In order to promote equity and learning in schools there should be a deepening of sectoral coordination between education policies and other government policies that target to improve the quality of life in the most socio-economically disadvantaged regions and communities through, for example, welfare policies, employment policies, LLL policies etc.

At school level, policy coherence needs to be established through coordinated leadership action which aligns the school’s mission, its plans, priorities and spending, the curricula, professional development and other school activities to the needs for the promotion of equity and improved learning performance for all.




It is important that sufficient public funds are made available to schools in disadvantaged neighbourhoods for interventions, such as extra classes for weaker pupils, greater variety of learning opportunities, better qualified staff, meals to poorer pupils etc, that would scaffold school leaders' efforts to promote equity and learning.

Policy ownership

Policy ownership

Policy ownership can be conceptualised as a (perceived) state of belonging to, and responsibility for, the implementation of a strategy or initiative. A dispersed, rather than a top-down, model of implementation is more likely to ensure that various stakeholders (e.g. school leaders, parents, pupils and local authorities) view policy as benign, rather than an alien interloper (Bagley and Ward, 2013).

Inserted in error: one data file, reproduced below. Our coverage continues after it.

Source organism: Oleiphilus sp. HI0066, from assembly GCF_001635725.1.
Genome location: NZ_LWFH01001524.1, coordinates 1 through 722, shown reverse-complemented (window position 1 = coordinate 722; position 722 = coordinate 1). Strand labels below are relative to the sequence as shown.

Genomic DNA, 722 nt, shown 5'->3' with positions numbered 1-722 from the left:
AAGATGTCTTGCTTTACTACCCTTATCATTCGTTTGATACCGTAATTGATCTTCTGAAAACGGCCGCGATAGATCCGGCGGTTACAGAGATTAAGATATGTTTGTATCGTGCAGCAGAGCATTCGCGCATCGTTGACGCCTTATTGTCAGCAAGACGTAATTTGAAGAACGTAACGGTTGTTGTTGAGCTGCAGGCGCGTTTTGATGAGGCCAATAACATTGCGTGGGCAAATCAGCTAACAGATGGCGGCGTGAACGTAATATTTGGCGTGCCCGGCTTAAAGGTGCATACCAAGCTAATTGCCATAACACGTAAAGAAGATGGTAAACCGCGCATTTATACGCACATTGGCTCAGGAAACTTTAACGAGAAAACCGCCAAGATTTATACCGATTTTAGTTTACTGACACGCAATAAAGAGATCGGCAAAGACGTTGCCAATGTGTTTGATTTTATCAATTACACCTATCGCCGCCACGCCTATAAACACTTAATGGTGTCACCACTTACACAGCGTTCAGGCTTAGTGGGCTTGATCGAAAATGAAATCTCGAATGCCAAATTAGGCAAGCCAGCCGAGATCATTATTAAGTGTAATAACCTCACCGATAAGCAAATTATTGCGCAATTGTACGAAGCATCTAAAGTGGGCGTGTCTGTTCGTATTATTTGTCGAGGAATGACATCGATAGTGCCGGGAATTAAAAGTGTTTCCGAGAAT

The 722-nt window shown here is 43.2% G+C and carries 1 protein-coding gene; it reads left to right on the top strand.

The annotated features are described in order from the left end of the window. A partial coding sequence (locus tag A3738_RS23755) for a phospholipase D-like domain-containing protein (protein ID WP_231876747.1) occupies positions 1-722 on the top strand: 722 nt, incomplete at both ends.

Policy ownership at school level can be greatly enhanced through distributed leadership and the widening of participation of school level stakeholders in decision making and in implementation of policies and projects aimed to promote equity and learning.

Policy Response Toolset
Empowerment and trust. Photo by  Bogdan Suditu (https://www.flickr.com/photos/bogdansuditu/2377844553/)

Empowerment and trust

Policy ownership is supported and enhanced by the sharing of power between different stakeholders. Policy empowerment and trust in different “key actors” shapes the degree and the nature of their involvement in the implementation of a policy or initiative.

In school systems where power is more widely shared and devolved it is likely that the implementation of policies targeting to promote school leadership for equity and learning will be handled more smoothly and successfully than in highly hierarchical systems.

Promoting Collaboration Toolset
Policy coherence

Believing in inclusive schools

School leadership policies aiming to promote equity and learning for all in schools may be sidetracked on the ground by individuals or groups with racist, sexist, xenophobic, or other beliefs and practices that in effect promote the marginalisation and exclusion of vulnerable groups of pupils and their families from quality schooling.

Public policies on school leadership that are aimed to promote fairness and inclusion should be supported by coordinated policy actions that strengthen wider societal beliefs about the values of tolerance, acceptance of difference and respect of others etc.




Unpacking one's own culture and its assumptions about people and about learning may move school leaders out of their habitual thinking and behaviours, raising awareness of how they are shaped by gender, ethnicity, class and societal culture. If the leader is more aware of how his or her thoughts and actions reflect a specific location in a particular society, a deeper understanding of learners and particularly of those deemed 'other' in the school, may be possible.